Monroe County prosecutor to weigh possible charges in case described as “attempted lynching” by target of assault

According to deputy prosecutor Jeff Kehr, the Monroe County prosecutor’s office will be reviewing reports from the Indiana Conservation Officers (ICO) about an “attempted lynching” at Lake Monroe on July 4. The ICO is law enforcement division of the Department of Natural Resources (DNR).

cropped Vauhxx Screen Shot 2020-07-06 at 10.06.41 AM
Facebook videos of an incident described by the man being held down in the left frame as an “attempted lynching.” Image links to Facebook post.

The ICO will be providing the prosecutor’s office with their investigative reports, witness statements, and digital evidence, according to Kehr. “We will thoroughly review all of the information presented to us and decide what charges are appropriate,” Kehr’s statement said.

On Sunday, Vauhxx Booker, who is an activist and a member of Monroe County’s human rights commission, posted to Facebook a video showing parts of the incident, including footage of him being held down against a tree trunk.

Booker described part of the episode this way: “I tussled with the two and another one joined in, then two more. The five were able to easily overwhelm me and got me to the ground and dragged me pinning my body against a tree as they began pounding on my head and ripped off some of my hair, with several of them still on top of my body holding me down.”

Booker stated in his Facebook post that one of his assailants told his comrades several times to “get a noose.”

Several people, among them elected officials, wrote in Facebook comments that they will be contacting Monroe County prosecutor Erika Oliphant about the incident.

Bloomington’s mayor, John Hamilton, and city clerk, Nicole Bolden issued a joint statement Monday morning about the Lake Monroe incident and a separate one in Bloomington that took place the day before. About the two incidents, their statement said, “They require that we come together as a whole, and recognize that racism damages all of us, not just our residents of color. We deserve better, and we must make it happen.”

According to Booker, when 911 was dialed, the call was transferred to DNR, and when officers arrived, they first approached those who’d held Booker down and beat him, before the officers checked to see if he was alright. Booker said in his Facebook post, “…I’m okay. I was diagnosed with a minor concussion, some abrasions, bruising, and some ripped out hair patches.”

If the prosecutor’s office decides to charge any of Booker’s assailants, their racist epithets appear to create the possibility that their offense could be analyzed as a bias crime under Indiana Code.  That’s defined in part as “an offense in which the person who commits the offense knowingly or intentionally…selected the person who was injured…by the offense because of the color, creed, disability, national origin, race, religion, or sexual orientation of the injured person.”

Without commenting on the incident at Lake Monroe, deputy prosecutor Kehr said in response to a query from The Square Beacon that Indiana Code does not provide for an enhanced charge to be made, based on the status of an offense as a bias crime. It does, however, allow for the prosecutor “argue that it is an aggravating circumstance which the judge can use to give a greater sentence within the penalties already permitted by law.” Aggravating circumstances can also be used to argue for the “stacking” of sentences.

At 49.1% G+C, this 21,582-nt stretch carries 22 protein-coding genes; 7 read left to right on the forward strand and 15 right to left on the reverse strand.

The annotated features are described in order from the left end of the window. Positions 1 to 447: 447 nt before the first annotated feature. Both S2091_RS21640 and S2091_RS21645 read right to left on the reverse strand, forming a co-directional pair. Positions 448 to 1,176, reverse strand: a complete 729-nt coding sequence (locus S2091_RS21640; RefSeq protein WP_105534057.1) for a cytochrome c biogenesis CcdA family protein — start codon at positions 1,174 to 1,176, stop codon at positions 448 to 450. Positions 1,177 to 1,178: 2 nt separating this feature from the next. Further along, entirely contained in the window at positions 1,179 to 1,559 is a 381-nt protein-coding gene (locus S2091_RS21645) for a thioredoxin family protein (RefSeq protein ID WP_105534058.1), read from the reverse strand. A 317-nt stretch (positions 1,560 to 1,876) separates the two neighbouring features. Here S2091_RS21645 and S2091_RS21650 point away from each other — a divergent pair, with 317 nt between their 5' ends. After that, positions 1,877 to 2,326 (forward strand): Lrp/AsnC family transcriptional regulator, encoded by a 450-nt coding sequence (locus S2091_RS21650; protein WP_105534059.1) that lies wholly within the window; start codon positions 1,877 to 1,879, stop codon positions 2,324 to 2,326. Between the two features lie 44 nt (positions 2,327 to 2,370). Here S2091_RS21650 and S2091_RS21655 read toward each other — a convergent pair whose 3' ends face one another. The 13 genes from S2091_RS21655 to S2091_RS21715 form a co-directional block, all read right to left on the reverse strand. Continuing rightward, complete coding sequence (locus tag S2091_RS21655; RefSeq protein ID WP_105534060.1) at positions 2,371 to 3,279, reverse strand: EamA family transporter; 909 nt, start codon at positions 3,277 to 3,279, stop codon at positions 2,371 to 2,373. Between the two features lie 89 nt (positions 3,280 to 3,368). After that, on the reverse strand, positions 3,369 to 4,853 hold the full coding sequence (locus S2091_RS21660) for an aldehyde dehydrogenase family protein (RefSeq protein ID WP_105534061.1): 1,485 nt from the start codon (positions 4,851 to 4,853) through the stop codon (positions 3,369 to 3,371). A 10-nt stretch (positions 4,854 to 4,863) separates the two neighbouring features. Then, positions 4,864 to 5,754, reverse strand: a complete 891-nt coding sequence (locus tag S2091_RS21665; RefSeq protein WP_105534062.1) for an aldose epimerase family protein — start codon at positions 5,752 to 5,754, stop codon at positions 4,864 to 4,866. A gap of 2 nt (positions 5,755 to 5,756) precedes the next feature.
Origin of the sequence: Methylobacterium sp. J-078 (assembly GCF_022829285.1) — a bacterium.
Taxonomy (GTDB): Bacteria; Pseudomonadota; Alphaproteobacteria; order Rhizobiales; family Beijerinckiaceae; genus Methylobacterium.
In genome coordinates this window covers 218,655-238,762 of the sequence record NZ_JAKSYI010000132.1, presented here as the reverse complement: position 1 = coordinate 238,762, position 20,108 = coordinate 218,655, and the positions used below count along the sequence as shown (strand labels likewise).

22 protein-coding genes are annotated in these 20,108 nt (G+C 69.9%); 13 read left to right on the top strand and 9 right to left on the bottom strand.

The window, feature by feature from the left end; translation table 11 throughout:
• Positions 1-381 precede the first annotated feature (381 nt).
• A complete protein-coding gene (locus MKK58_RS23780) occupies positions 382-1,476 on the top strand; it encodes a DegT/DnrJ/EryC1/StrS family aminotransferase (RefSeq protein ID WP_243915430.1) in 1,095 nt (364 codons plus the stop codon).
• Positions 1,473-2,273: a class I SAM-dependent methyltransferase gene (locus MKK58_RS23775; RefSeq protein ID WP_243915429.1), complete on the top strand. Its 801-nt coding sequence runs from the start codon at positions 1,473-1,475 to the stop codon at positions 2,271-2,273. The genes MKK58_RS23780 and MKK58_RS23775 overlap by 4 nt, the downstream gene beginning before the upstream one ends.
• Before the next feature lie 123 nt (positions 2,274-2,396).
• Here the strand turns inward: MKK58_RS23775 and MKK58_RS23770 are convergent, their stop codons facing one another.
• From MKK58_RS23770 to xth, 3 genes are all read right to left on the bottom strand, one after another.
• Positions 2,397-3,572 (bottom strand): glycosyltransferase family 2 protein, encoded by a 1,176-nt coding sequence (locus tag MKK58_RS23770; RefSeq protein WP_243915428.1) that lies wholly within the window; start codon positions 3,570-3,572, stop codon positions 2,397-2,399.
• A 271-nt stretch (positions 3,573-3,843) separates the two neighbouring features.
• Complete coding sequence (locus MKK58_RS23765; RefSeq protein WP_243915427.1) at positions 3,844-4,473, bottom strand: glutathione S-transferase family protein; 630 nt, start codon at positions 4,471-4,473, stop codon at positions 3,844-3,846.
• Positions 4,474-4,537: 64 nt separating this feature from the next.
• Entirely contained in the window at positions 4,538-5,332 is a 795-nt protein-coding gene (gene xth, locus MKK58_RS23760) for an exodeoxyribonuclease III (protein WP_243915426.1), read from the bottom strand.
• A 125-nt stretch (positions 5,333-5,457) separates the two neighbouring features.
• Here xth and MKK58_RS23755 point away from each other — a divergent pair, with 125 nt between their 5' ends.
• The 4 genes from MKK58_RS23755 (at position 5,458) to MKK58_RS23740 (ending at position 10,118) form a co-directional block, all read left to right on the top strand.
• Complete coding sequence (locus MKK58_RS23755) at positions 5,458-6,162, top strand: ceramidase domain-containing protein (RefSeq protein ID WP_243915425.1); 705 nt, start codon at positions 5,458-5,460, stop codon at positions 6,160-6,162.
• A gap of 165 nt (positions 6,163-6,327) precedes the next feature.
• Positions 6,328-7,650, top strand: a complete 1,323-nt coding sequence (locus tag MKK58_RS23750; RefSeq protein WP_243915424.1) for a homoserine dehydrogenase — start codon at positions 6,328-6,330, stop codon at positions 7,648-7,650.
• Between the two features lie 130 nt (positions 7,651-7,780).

Kehr said that the prosecutor’s office does not have statistics on bias crimes. They’re difficult to track, he said, because they’re not a separate offense, but rather a aggravator used in sentencing.

A crime doesn’t have to be investigated as a bias crime from the beginning, in order for it to qualify as one, according to Kehr.

Kehr said he expects that the information presented to the prosecutor’s office will contain Booker’s statement to the law enforcement. That will be reviewed, along with any other statements that Booker has made related to this case, Kehr said.

The episode involving Booker as the target of a racist attack at Lake Monroe came the day after a Black man, Darwin “Dee” Davis Jr., posted a video to Twitter of himself being stopped walking in his own Bloomington neighborhood for questioning by an off-duty sheriff’s detective. The detective works for Lawrence County, but lives in the same neighborhood.

A neighbor woman had apparently reported directly to the detective that someone had been looking in cars along the street. Davis had to produce ID and wait until Monroe County sheriff’s deputy arrived, according to Davis’s Twitter feed.

When Davis told the detective, who was wearing a Bloomington South T-shirt, that he played basketball for South and had won state championships for the school, the detective did not appear to recognize him. One headline from a 2011 H-T article read “Davis no-brainer as player of the year“.

Booker who, would a day later describe being beaten in the woods next to Lake Monroe, Tweeted at Davis, “If you’d like to make a complaint to the Human Rights Commission please reach out to me.”

By Monday morning, the Facebook video of Booker being held down had been viewed over 1 million times. The video of Davis also made the rounds on Facebook.

About Davis’s experience, Booker commented on Facebook: “The question is what are you privileged white folks going to do about it besides intellectual introspection?”

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